TALF loans will be prepayable by the borrower, but substitution of collateral will not be permitted. Interest will be payable monthly. Any principal remitted on the eligible collateral will be used immediately to reduce the principal of the TALF loan in proportion to the loan’s original LTV ratio. TALF loans will not be subject to mark-to-market or re-margining requirements. At the end of the three-year term the borrower must repay the loan in full, arrange for the sale of the collateral, or, if the collateral value is less than the outstanding loan amount, surrender the collateral to the FRBNY.

Eligible Borrowers

TALF loans may be obtained by any U.S. companies that own eligible collateral and that have an account relationship with a primary dealer.4 An entity is a “U.S. company” for purposes of the TALF if it is (i) a business entity or institution that is organized under the laws of the United States or a political subdivision or territory thereof (U.S.-organized) and conducts significant operations or activities in the United States (regardless of whether any such entity has a parent company that is not U.S.-organized), including any U.S.-organized subsidiary of such an entity; (ii) a U.S. branch or agency of a foreign bank (other than a foreign central bank) that maintains reserves with a Federal Reserve Bank; or (iii) an investment fund that is U.S.-organized and managed by an investment manager that has its principal place of business in the United States. Notwithstanding the foregoing, a U.S. company excludes any entity that is controlled by a foreign government or is managed by an investment manager controlled by a foreign government. An “investment fund” is any type of pooled investment vehicle, including a hedge fund, a private equity fund and a mutual fund, or any vehicle that primarily or exclusively invests in eligible collateral and borrows from the TALF. An eligible investment fund includes funds that only invest in TALF-eligible ABS and only borrow from the TALF, as well as funds that invest in a mix of TALF-eligible ABS and other assets. Newly formed investment funds may borrow from the TALF as long as their collateral meets the collateral eligibility requirements. To enhance certainty of TALF financing, primary dealers may submit names of prospective TALF borrowers for a pre-certification review to be conducted by the FRBNY in advance of the subscription date.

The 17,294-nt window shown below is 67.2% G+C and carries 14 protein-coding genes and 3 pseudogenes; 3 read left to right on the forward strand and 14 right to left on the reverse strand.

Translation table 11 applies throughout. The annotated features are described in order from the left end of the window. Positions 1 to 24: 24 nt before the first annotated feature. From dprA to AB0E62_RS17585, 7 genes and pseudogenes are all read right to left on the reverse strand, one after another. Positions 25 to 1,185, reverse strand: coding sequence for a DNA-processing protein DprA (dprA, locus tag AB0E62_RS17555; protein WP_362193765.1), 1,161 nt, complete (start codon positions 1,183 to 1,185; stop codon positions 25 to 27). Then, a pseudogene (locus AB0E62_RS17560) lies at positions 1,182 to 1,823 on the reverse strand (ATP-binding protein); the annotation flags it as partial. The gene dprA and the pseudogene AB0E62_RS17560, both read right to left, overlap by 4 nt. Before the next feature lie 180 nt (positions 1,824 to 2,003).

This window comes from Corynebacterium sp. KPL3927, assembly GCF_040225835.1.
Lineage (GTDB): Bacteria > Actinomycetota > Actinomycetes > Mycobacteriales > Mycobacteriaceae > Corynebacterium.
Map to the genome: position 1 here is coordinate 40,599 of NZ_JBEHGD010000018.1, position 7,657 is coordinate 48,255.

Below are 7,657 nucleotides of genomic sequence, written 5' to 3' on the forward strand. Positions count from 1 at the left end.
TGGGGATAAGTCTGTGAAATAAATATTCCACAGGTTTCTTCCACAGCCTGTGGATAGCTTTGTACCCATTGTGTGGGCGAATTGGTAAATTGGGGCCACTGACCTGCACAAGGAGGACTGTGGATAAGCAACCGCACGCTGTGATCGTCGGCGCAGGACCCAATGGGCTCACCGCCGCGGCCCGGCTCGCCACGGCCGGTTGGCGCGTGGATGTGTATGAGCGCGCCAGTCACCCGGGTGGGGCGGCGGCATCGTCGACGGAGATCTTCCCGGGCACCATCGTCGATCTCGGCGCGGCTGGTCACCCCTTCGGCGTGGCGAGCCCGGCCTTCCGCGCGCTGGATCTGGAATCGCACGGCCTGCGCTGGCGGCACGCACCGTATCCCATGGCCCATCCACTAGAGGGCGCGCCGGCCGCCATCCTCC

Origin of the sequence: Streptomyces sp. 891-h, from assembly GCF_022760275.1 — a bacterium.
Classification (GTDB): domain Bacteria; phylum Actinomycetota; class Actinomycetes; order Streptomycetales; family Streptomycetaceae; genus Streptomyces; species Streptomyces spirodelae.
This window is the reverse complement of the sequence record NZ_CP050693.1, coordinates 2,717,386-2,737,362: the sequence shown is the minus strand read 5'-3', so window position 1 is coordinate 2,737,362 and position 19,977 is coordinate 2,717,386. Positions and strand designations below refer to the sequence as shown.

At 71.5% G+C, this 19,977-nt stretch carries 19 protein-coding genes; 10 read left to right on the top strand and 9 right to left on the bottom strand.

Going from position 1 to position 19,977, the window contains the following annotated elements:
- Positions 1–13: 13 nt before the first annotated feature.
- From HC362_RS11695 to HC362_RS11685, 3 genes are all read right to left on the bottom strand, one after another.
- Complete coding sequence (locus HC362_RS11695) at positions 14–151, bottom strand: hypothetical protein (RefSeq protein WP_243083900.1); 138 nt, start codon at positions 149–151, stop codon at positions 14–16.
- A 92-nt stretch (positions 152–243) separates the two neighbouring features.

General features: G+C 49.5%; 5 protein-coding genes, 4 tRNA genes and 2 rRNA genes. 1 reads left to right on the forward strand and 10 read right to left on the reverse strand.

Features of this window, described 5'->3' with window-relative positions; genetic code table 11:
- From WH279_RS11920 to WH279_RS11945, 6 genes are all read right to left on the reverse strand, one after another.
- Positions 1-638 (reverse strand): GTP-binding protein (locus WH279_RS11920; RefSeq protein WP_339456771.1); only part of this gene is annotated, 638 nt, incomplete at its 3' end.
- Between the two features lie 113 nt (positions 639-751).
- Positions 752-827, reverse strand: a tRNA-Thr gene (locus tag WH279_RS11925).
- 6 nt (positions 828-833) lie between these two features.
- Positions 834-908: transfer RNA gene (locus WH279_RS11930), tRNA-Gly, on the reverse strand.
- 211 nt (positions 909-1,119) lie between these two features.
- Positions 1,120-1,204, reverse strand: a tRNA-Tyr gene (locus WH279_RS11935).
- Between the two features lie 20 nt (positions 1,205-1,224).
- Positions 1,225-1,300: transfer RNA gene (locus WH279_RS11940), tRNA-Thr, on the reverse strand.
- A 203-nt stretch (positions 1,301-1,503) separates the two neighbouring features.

Eligible Collateral

TALF loans may only be secured by “eligible collateral,” which are ABS that are: 

  • public or privately placed U.S. dollar-denominated cash (not synthetic) ABS with a long-term credit rating of AAA or its equivalent from two or more of Standard & Poor’s, Moody’s Investors Service or Fitch Ratings (TALF-NRSROs)5 and which do not have a long-term rating below AAA or its equivalent from any TALF NRSRO; 
  • cleared through the Depository Trust Company; 
  • not reliant on third party guarantees for ratings and that have not been placed on review or watch for downgrade by any TALF NRSRO; 
  • originated on or after January 1, 2009, and can be either credit card or auto dealer floorplan ABS with an average life of no more than five years that is issued to refinance existing credit card or auto dealer floorplan ABS, as applicable, maturing in 2009 in amounts no greater than the amount of maturing ABS6, or backed by:
    – retail loans or leases relating to cars, light trucks, motorcycles or RVs (except auto dealer floorplan loans) in each case, with respect to a principal amount equal to at least 85% of the principal amount of the ABS, that were originated on or after October 1, 2007 (commercial, government and rental fleet leases of cars, trucks and light trucks will not be eligible);
    – federally guaranteed student loans (including consolidation loans) or private student loans, in each case, with respect to a principal amount equal to at least 85% of the principal amount of the ABS, with a first disbursement date on or after May 1, 2007;
    – small business loans guaranteed by the U.S. Small Business Administration originated on or after January 1, 2008;7 or
    – commercial mortgage loans (no specifics yet with respect to dates of origination or other requirements, and not included in the initial TALF loan offering). 
  • backed by underlying credit exposures, with respect to a principal amount equal to at least 95% of the principal amount of the ABS, that were made to U.S. domiciled obligors; 
  • not backed by underlying credit exposures that include exposures that are themselves cash or synthetic ABS (i.e., no resecuritizations or CDOs); and 
  • for any particular borrower, not backed by loans originated or securitized by that borrower or any of its affiliates.


(Please see the chart in the attached pdf for the initial collateral haircuts.)